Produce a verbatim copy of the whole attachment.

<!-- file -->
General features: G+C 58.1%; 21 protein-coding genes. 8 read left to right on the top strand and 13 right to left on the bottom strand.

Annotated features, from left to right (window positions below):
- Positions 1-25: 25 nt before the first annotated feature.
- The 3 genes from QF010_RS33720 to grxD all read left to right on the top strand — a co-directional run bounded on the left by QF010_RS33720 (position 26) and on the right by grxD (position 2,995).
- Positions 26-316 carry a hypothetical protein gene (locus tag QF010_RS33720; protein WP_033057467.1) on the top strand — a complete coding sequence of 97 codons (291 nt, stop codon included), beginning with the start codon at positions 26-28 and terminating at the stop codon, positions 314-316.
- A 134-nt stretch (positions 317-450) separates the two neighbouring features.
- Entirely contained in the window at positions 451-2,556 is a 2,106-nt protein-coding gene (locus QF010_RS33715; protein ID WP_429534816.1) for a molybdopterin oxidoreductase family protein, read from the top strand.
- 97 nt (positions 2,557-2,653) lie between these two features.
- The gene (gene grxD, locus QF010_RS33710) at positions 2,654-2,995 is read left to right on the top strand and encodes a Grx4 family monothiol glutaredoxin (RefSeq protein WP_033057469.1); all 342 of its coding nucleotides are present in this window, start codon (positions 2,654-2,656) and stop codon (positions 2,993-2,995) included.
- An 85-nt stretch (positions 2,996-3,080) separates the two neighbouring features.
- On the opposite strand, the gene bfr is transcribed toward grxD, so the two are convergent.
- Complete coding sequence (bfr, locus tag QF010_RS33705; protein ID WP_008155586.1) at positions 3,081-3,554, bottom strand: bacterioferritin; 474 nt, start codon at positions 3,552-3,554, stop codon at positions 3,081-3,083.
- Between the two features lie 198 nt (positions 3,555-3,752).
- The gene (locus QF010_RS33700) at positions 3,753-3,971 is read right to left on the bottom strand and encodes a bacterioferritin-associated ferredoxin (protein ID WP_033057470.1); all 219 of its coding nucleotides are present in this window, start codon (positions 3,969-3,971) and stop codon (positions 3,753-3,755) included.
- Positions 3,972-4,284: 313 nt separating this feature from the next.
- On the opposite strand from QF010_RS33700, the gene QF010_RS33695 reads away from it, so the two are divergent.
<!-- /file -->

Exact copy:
General features: G+C 58.1%; 21 protein-coding genes. 8 read left to right on the top strand and 13 right to left on the bottom strand.

Annotated features, from left to right (window positions below):
- Positions 1-25: 25 nt before the first annotated feature.
- The 3 genes from QF010_RS33720 to grxD all read left to right on the top strand — a co-directional run bounded on the left by QF010_RS33720 (position 26) and on the right by grxD (position 2,995).
- Positions 26-316 carry a hypothetical protein gene (locus tag QF010_RS33720; protein WP_033057467.1) on the top strand — a complete coding sequence of 97 codons (291 nt, stop codon included), beginning with the start codon at positions 26-28 and terminating at the stop codon, positions 314-316.
- A 134-nt stretch (positions 317-450) separates the two neighbouring features.
- Entirely contained in the window at positions 451-2,556 is a 2,106-nt protein-coding gene (locus QF010_RS33715; protein ID WP_429534816.1) for a molybdopterin oxidoreductase family protein, read from the top strand.
- 97 nt (positions 2,557-2,653) lie between these two features.
- The gene (gene grxD, locus QF010_RS33710) at positions 2,654-2,995 is read left to right on the top strand and encodes a Grx4 family monothiol glutaredoxin (RefSeq protein WP_033057469.1); all 342 of its coding nucleotides are present in this window, start codon (positions 2,654-2,656) and stop codon (positions 2,993-2,995) included.
- An 85-nt stretch (positions 2,996-3,080) separates the two neighbouring features.
- On the opposite strand, the gene bfr is transcribed toward grxD, so the two are convergent.
- Complete coding sequence (bfr, locus tag QF010_RS33705; protein ID WP_008155586.1) at positions 3,081-3,554, bottom strand: bacterioferritin; 474 nt, start codon at positions 3,552-3,554, stop codon at positions 3,081-3,083.
- Between the two features lie 198 nt (positions 3,555-3,752).
- The gene (locus QF010_RS33700) at positions 3,753-3,971 is read right to left on the bottom strand and encodes a bacterioferritin-associated ferredoxin (protein ID WP_033057470.1); all 219 of its coding nucleotides are present in this window, start codon (positions 3,969-3,971) and stop codon (positions 3,753-3,755) included.
- Positions 3,972-4,284: 313 nt separating this feature from the next.
- On the opposite strand from QF010_RS33700, the gene QF010_RS33695 reads away from it, so the two are divergent.